Bill of Rights

If you’ve not yet seen it, you might like to look at the ‘Photo Bill of Rights‘ which has been written by people from a number of US based groups involved in visual journalism and editorial media, “the Authority Collective, Color Positive, Diversify Photo, The Everyday Projects, Juntos, the National Press Photographers Association, Natives Photograph, & Women Photograph.

There is little in it that I have any problem with, and much that has long been policy among groups such as the NPPA who contributed to it and have long had a code of ethics, or my own union, the NUJ.

It’s perhaps useful to restate the principles, but only if action follows, and although there are some well-known and well-regarded photographic organisations who have added their support to the over two thousand individual signatories I cannot find a single organisation that I or other photographers I know have actually worked for. And it is largely these organisations and the editors and buyers they employ who are responsible for unfair and discriminatory practices that still exist in the industry despite many years of work by photographers and photographers’ organisations.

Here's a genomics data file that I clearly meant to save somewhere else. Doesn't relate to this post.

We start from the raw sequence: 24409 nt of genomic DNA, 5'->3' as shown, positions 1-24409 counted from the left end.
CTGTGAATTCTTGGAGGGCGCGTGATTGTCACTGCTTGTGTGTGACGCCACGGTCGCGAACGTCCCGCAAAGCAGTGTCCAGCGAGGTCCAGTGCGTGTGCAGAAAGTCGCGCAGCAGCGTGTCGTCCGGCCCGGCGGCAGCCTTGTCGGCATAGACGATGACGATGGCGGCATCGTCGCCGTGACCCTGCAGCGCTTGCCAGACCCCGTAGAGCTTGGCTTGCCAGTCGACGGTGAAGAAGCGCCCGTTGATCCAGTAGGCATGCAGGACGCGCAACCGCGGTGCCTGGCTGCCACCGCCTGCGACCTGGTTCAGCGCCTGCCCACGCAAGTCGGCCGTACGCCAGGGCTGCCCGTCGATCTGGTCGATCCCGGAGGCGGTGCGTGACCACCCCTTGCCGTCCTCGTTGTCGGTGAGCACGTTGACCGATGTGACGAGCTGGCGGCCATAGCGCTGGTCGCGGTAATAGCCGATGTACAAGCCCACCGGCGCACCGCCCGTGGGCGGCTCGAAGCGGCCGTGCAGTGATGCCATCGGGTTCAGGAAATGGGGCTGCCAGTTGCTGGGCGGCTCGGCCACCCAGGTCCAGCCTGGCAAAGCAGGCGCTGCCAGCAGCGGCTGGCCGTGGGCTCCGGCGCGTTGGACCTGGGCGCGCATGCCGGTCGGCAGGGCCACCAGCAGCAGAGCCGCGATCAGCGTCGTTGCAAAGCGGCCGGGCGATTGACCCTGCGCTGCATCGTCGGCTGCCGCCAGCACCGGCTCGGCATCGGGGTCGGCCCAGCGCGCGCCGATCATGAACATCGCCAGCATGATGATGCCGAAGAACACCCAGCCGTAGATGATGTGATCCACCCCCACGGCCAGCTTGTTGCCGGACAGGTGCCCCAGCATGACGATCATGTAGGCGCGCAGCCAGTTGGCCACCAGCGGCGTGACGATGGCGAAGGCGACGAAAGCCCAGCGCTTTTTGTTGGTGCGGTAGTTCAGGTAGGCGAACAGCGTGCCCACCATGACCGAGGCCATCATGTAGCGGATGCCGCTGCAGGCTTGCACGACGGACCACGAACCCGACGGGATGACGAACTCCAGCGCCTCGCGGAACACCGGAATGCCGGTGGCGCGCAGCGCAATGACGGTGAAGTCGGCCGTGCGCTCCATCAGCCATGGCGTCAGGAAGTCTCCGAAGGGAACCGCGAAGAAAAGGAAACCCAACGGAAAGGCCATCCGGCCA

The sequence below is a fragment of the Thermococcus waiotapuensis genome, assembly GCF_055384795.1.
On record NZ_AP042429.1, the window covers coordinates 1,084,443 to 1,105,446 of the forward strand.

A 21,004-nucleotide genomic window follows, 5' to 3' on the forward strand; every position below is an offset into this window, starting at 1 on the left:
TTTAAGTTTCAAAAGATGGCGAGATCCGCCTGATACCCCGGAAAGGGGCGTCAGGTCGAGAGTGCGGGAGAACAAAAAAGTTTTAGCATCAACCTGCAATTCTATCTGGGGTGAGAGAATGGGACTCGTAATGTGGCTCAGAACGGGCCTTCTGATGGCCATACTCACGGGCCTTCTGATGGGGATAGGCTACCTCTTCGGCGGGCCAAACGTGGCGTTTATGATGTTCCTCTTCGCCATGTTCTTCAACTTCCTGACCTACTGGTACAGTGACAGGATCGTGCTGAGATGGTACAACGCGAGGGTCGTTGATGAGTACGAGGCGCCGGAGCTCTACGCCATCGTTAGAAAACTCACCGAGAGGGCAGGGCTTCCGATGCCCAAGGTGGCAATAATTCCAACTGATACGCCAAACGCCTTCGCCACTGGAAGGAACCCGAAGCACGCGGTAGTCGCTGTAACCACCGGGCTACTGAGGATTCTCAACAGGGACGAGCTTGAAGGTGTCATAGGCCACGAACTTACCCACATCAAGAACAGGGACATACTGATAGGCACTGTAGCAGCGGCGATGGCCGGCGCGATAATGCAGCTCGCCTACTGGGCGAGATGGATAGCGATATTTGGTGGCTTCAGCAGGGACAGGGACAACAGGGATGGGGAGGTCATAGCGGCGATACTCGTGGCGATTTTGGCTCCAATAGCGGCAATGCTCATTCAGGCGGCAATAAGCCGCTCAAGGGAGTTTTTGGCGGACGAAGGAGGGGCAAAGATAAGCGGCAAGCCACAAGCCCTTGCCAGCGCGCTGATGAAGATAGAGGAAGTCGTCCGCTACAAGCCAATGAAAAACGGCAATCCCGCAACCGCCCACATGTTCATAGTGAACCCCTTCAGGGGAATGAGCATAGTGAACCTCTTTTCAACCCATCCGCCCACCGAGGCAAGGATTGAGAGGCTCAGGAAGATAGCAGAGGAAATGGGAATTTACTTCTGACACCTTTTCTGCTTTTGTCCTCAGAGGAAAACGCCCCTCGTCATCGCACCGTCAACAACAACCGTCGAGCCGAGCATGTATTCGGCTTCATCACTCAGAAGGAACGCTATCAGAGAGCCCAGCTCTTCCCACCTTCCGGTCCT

It’s interesting to read the response to the NPPA by self-confessed “aging white male” photojournalist and long-term NPPA member David Burnett, who vehemently takes issue with the suggestion ‘that I, and the photojournalists of my generation, both women and men, set out to “colonize, disenfranchise, and dehumanize” either our photographic subjects, or other photographers, especially newcomers‘ and points out the the NPPA has through “virtually its entire existence” had in its Code of Ethics substantially similar underlying principles.

Burnett, a highly respected photographer and one of the co-founders of Contact Press Images, also points to the remarkable Trailblazers of Light web site which set out to put the record straight about the many hundreds of “professional women working in photojournalism for decades, both as editors and photographers“, created as a response to a not dissimilar ahistorical claim to this latest initiative.

He is “dismayed by the attitude of those who created this BoR, since it does little to honestly address many of the hiring inequities, and seems filled with triggering language which focuses instead on people in the field who have been working for decades. We do not, unfortunately, hire ourselves. As freelancers, we rely on editors and researchers, most of whom work for large companies (or the shell of those companies) and over which our power of persuasion is, more often than we’d like to admit, rather limited.”


My London Diary : London Photos : Hull : River Lea/Lee Valley : London’s Industrial Heritage : Flickr


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